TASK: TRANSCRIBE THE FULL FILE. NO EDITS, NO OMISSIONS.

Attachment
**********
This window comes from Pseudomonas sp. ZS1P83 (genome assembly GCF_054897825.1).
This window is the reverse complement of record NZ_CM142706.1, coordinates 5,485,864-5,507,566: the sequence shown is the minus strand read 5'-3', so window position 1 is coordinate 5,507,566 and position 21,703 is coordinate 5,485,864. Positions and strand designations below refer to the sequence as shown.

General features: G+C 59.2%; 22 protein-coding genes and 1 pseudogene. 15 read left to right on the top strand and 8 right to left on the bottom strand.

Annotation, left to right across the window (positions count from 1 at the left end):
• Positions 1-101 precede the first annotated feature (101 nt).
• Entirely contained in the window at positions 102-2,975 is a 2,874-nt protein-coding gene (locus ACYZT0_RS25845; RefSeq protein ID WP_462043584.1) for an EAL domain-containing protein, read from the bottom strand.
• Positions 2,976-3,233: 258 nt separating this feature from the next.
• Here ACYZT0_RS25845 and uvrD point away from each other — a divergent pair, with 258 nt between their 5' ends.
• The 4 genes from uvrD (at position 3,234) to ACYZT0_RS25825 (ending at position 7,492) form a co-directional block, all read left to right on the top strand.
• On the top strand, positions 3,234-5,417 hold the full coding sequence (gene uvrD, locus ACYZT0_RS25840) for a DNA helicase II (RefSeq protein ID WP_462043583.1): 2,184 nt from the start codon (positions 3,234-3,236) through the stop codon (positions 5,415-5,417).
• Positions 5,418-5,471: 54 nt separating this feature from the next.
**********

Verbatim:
This window comes from Pseudomonas sp. ZS1P83 (genome assembly GCF_054897825.1).
This window is the reverse complement of record NZ_CM142706.1, coordinates 5,485,864-5,507,566: the sequence shown is the minus strand read 5'-3', so window position 1 is coordinate 5,507,566 and position 21,703 is coordinate 5,485,864. Positions and strand designations below refer to the sequence as shown.

General features: G+C 59.2%; 22 protein-coding genes and 1 pseudogene. 15 read left to right on the top strand and 8 right to left on the bottom strand.

Annotation, left to right across the window (positions count from 1 at the left end):
• Positions 1-101 precede the first annotated feature (101 nt).
• Entirely contained in the window at positions 102-2,975 is a 2,874-nt protein-coding gene (locus ACYZT0_RS25845; RefSeq protein ID WP_462043584.1) for an EAL domain-containing protein, read from the bottom strand.
• Positions 2,976-3,233: 258 nt separating this feature from the next.
• Here ACYZT0_RS25845 and uvrD point away from each other — a divergent pair, with 258 nt between their 5' ends.
• The 4 genes from uvrD (at position 3,234) to ACYZT0_RS25825 (ending at position 7,492) form a co-directional block, all read left to right on the top strand.
• On the top strand, positions 3,234-5,417 hold the full coding sequence (gene uvrD, locus ACYZT0_RS25840) for a DNA helicase II (RefSeq protein ID WP_462043583.1): 2,184 nt from the start codon (positions 3,234-3,236) through the stop codon (positions 5,415-5,417).
• Positions 5,418-5,471: 54 nt separating this feature from the next.